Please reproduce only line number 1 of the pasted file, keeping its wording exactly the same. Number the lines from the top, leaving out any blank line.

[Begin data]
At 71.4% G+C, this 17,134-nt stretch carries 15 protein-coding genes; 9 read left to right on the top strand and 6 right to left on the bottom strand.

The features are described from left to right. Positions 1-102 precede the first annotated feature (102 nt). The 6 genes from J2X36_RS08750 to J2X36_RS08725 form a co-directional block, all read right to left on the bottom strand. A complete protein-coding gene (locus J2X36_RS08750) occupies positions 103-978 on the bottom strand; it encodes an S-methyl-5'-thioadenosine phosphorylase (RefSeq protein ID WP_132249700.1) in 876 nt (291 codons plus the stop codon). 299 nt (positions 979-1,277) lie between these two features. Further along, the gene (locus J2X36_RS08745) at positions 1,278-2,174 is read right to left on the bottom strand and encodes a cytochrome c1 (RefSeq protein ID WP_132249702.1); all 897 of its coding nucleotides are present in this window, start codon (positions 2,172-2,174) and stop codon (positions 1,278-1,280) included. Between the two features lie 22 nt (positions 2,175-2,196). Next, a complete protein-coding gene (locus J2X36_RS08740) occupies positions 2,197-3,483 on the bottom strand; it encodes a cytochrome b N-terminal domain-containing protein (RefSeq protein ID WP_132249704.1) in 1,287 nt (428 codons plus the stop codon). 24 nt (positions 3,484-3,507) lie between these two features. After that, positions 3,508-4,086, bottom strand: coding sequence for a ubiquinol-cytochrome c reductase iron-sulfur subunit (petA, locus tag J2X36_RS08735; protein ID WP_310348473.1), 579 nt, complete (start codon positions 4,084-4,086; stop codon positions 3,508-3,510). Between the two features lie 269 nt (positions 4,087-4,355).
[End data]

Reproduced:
At 71.4% G+C, this 17,134-nt stretch carries 15 protein-coding genes; 9 read left to right on the top strand and 6 right to left on the bottom strand.